In what may be the largest study ever conducted on changes in Americans' religious involvement, researchers led by San Diego State University psychology professor Jean M. Twenge found that millennials are the least religious generation of the last six decades, and possibly in the nation's history.
The researchers -- including Ramya Sastry from SDSU, Julie J. Exline and Joshua B. Grubbs from Case Western Reserve University and W. Keith Campbell from the University of Georgia -- analyzed data from 11.2 million respondents from four nationally representative surveys of U.S. adolescents ages 13 to 18 taken between 1966 and 2014.
Recent adolescents are less likely to say that religion is important in their lives, report less approval of religious organizations, and report being less spiritual and spending less time praying or meditating. The results were published this month in the journal PLOS One.
"Unlike previous studies, ours is able to show that millennials' lower religious involvement is due to cultural change, not to millennials being young and unsettled," said Twenge, who is also the author of "Generation Me."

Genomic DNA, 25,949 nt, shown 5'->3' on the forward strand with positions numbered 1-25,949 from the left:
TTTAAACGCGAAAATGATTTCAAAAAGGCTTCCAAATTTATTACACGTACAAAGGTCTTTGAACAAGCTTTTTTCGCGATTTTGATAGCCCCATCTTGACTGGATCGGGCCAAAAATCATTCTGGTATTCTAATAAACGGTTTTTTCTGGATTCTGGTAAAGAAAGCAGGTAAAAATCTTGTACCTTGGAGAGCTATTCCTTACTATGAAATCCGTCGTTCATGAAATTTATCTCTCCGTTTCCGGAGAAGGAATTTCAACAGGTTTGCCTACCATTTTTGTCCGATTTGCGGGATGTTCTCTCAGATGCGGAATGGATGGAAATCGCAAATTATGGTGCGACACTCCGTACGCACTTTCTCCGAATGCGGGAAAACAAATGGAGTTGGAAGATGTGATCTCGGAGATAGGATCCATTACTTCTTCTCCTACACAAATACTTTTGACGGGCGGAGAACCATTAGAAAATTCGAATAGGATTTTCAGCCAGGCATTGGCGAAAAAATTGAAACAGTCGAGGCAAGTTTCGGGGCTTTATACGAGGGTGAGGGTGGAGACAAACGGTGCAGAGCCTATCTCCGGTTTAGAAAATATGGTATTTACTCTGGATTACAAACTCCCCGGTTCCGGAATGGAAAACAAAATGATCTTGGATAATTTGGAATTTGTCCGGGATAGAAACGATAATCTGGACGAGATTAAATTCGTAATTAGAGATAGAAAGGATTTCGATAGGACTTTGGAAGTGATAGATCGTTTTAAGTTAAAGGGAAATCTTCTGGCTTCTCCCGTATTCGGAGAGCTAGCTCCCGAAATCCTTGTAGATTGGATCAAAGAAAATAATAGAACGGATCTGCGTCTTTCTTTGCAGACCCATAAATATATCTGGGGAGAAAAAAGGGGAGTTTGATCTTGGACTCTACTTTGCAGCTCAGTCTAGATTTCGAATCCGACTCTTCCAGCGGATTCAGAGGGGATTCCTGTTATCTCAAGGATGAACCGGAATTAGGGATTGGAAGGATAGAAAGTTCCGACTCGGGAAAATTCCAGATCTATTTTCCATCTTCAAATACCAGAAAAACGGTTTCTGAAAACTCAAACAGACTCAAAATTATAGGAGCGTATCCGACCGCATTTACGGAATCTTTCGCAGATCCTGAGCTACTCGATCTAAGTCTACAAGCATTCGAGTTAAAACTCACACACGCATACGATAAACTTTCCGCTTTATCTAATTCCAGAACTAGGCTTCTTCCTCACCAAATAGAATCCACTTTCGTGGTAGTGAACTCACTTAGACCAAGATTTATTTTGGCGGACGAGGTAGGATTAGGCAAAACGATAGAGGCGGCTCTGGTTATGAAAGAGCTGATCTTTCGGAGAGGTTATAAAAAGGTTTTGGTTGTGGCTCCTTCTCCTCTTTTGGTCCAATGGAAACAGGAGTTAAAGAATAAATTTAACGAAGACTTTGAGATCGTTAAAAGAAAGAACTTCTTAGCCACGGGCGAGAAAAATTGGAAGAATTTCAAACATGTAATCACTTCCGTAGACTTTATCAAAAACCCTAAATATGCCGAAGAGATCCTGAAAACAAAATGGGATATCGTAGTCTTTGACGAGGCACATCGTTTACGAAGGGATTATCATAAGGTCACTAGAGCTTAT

"Millennial adolescents are less religious than Boomers and GenX'ers were at the same age," Twenge continued. "We also looked at younger ages than the previous studies. More of today's adolescents are abandoning religion before they reach adulthood, with an increasing number not raised with religion at all."
Compared to the late 1970s, twice as many 12th graders and college students never attend religious services, and 75 percent more 12th graders say religion is "not important at all" in their lives. Compared to the early 1980s, twice as many high school seniors and three times as many college students in the 2010s answered "none" when asked their religion.
Compared to the 1990s, 20 percent fewer college students described themselves as above average in spirituality, suggesting that religion has not been replaced with spirituality.
"These trends are part of a larger cultural context, a context that is often missing in polls about religion," Twenge said. "One context is rising individualism in U.S. culture. Individualism puts the self first, which doesn't always fit well with the commitment to the institution and other people that religion often requires. As Americans become more individualistic, it makes sense that fewer would commit to religion."
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